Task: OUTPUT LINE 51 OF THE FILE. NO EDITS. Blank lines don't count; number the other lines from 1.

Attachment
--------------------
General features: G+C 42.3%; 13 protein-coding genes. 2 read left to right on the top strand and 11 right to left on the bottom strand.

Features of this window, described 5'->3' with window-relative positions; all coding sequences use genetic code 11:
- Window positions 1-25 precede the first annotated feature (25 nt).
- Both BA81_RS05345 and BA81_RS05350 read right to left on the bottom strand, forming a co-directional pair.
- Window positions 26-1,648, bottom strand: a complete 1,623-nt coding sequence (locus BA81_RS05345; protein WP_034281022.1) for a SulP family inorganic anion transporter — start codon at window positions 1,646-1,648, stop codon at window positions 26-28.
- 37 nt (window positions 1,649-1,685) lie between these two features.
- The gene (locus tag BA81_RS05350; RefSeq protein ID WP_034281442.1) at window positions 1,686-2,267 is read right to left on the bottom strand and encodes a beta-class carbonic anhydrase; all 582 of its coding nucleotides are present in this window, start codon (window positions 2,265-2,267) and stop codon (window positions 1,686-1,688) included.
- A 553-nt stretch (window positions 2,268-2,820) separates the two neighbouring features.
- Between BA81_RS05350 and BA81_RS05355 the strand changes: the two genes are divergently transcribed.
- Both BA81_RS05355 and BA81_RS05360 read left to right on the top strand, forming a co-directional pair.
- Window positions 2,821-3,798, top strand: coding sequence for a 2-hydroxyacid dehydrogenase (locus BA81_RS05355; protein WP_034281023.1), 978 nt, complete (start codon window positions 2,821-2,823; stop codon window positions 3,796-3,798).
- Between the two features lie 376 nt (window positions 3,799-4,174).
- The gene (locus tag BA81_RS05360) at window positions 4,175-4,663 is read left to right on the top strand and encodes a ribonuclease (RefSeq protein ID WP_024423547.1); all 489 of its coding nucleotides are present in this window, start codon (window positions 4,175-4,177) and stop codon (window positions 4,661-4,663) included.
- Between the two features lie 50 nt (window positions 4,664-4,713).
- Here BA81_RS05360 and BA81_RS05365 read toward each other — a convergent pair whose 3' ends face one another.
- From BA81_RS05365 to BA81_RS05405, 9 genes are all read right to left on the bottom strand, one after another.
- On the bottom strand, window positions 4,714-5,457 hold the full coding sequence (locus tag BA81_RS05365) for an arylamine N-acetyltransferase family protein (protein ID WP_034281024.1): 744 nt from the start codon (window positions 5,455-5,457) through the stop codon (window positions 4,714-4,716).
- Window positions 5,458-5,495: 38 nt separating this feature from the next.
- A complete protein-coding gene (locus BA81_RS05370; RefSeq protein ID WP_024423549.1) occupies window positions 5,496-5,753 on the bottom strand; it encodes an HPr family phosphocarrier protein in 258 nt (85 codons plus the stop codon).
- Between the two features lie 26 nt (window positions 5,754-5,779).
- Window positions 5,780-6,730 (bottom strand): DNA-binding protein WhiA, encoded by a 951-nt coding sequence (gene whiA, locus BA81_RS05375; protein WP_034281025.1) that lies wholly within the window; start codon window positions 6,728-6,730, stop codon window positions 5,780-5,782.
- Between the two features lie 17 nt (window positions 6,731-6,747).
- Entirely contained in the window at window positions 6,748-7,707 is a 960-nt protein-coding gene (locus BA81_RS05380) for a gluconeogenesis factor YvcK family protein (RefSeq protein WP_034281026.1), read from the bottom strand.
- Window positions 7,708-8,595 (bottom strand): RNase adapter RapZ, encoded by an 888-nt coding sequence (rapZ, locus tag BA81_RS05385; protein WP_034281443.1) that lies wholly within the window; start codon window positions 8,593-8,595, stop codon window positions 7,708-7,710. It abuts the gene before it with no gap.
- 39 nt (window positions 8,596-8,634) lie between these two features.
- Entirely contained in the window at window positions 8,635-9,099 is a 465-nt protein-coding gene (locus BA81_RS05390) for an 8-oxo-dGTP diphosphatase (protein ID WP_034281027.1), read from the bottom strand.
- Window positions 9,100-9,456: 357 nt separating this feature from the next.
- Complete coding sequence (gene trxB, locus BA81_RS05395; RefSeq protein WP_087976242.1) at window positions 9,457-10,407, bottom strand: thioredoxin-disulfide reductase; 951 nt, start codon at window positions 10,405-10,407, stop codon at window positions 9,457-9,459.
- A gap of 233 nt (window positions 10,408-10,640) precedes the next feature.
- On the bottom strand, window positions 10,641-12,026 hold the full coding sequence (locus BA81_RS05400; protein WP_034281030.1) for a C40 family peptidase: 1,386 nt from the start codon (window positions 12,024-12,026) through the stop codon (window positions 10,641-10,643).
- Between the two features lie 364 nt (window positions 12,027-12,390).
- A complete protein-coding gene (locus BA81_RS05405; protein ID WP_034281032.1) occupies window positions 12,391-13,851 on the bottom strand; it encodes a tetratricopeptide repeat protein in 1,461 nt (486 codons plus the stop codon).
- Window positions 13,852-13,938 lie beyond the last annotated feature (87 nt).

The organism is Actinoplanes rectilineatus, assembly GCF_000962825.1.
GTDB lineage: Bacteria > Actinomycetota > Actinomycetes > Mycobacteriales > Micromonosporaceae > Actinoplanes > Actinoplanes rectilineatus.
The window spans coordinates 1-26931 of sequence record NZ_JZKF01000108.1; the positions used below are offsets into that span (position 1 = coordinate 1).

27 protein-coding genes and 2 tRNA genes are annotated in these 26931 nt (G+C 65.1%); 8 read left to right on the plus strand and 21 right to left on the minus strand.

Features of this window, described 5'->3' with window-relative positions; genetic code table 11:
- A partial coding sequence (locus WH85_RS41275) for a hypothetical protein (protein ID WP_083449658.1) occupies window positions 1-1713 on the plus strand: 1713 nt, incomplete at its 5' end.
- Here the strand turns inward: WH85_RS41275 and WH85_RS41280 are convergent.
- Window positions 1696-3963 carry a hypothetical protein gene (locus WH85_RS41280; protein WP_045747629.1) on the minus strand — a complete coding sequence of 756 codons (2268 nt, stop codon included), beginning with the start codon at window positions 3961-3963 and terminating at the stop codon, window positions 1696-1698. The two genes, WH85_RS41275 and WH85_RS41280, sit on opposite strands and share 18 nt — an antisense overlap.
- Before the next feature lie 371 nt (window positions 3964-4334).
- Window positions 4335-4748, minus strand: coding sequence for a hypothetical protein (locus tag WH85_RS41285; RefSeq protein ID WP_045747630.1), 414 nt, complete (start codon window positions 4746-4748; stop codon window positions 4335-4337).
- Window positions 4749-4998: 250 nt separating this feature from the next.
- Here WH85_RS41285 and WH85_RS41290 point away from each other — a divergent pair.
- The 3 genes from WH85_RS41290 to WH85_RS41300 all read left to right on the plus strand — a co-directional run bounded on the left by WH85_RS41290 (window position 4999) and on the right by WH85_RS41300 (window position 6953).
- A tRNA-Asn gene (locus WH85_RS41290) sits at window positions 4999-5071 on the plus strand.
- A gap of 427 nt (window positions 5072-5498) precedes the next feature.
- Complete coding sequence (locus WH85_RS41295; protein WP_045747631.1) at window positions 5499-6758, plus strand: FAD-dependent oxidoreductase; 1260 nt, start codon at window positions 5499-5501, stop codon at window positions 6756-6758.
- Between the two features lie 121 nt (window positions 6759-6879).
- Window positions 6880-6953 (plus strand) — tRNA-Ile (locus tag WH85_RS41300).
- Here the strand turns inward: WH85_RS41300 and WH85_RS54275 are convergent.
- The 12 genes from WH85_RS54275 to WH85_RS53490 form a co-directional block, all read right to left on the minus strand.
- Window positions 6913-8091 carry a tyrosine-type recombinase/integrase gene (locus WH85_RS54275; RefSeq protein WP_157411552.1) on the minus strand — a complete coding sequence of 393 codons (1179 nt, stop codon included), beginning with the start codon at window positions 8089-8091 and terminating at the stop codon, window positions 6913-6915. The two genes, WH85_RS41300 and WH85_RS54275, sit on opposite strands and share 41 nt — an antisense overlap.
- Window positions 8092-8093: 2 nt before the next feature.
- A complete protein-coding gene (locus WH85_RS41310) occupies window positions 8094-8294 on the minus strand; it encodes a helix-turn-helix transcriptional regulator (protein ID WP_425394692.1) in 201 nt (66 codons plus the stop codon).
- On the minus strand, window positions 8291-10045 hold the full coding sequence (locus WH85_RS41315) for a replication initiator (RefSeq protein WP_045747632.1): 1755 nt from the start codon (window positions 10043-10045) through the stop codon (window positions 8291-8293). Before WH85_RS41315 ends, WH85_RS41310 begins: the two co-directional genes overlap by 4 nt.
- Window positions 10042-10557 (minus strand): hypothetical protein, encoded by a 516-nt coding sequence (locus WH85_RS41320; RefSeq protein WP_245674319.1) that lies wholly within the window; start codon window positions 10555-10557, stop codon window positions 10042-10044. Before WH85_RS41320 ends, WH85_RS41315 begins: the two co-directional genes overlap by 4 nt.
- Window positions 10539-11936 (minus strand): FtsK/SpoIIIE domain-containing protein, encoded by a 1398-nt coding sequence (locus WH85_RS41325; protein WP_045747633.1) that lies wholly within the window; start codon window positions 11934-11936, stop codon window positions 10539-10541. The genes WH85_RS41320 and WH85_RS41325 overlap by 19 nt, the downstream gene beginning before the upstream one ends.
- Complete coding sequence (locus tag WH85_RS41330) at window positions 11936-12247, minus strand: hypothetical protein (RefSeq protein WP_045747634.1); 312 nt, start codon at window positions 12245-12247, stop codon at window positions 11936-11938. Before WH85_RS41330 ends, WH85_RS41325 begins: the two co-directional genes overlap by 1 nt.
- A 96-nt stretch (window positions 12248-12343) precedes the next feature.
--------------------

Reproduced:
- Window positions 6880-6953 (plus strand) — tRNA-Ile (locus tag WH85_RS41300).